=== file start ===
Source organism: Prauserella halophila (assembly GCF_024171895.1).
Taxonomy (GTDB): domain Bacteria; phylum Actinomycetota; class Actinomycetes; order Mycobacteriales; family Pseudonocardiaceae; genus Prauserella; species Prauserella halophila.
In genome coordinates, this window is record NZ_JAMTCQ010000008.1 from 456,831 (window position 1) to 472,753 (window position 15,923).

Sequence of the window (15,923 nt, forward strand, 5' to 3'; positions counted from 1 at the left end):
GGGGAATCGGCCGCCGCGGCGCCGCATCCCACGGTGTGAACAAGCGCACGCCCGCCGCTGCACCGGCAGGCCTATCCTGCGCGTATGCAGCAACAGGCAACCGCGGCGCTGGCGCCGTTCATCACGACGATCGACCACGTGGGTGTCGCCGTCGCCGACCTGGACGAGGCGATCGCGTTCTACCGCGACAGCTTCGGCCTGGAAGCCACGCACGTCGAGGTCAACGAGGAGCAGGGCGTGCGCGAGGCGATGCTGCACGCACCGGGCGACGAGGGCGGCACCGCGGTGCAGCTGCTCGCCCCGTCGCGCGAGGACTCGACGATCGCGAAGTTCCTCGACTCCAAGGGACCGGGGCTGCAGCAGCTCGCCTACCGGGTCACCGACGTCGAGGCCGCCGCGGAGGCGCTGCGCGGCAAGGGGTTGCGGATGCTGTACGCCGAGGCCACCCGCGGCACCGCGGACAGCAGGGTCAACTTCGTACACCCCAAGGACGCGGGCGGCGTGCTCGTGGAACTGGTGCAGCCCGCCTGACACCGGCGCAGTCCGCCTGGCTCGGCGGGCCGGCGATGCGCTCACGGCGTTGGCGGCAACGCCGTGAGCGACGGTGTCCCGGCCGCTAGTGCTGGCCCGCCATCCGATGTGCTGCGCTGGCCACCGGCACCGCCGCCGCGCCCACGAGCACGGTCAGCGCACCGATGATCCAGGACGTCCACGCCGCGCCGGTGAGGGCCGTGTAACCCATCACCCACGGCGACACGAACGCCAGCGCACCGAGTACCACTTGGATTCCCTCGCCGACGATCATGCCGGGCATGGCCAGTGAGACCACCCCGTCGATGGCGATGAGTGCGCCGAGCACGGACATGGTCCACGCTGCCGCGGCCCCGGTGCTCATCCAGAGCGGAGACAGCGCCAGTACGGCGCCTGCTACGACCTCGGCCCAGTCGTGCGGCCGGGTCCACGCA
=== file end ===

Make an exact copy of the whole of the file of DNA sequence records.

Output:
Source organism: Prauserella halophila (assembly GCF_024171895.1).
Taxonomy (GTDB): domain Bacteria; phylum Actinomycetota; class Actinomycetes; order Mycobacteriales; family Pseudonocardiaceae; genus Prauserella; species Prauserella halophila.
In genome coordinates, this window is record NZ_JAMTCQ010000008.1 from 456,831 (window position 1) to 472,753 (window position 15,923).

Sequence of the window (15,923 nt, forward strand, 5' to 3'; positions counted from 1 at the left end):
GGGGAATCGGCCGCCGCGGCGCCGCATCCCACGGTGTGAACAAGCGCACGCCCGCCGCTGCACCGGCAGGCCTATCCTGCGCGTATGCAGCAACAGGCAACCGCGGCGCTGGCGCCGTTCATCACGACGATCGACCACGTGGGTGTCGCCGTCGCCGACCTGGACGAGGCGATCGCGTTCTACCGCGACAGCTTCGGCCTGGAAGCCACGCACGTCGAGGTCAACGAGGAGCAGGGCGTGCGCGAGGCGATGCTGCACGCACCGGGCGACGAGGGCGGCACCGCGGTGCAGCTGCTCGCCCCGTCGCGCGAGGACTCGACGATCGCGAAGTTCCTCGACTCCAAGGGACCGGGGCTGCAGCAGCTCGCCTACCGGGTCACCGACGTCGAGGCCGCCGCGGAGGCGCTGCGCGGCAAGGGGTTGCGGATGCTGTACGCCGAGGCCACCCGCGGCACCGCGGACAGCAGGGTCAACTTCGTACACCCCAAGGACGCGGGCGGCGTGCTCGTGGAACTGGTGCAGCCCGCCTGACACCGGCGCAGTCCGCCTGGCTCGGCGGGCCGGCGATGCGCTCACGGCGTTGGCGGCAACGCCGTGAGCGACGGTGTCCCGGCCGCTAGTGCTGGCCCGCCATCCGATGTGCTGCGCTGGCCACCGGCACCGCCGCCGCGCCCACGAGCACGGTCAGCGCACCGATGATCCAGGACGTCCACGCCGCGCCGGTGAGGGCCGTGTAACCCATCACCCACGGCGACACGAACGCCAGCGCACCGAGTACCACTTGGATTCCCTCGCCGACGATCATGCCGGGCATGGCCAGTGAGACCACCCCGTCGATGGCGATGAGTGCGCCGAGCACGGACATGGTCCACGCTGCCGCGGCCCCGGTGCTCATCCAGAGCGGAGACAGCGCCAGTACGGCGCCTGCTACGACCTCGGCCCAGTCGTGCGGCCGGGTCCACGCA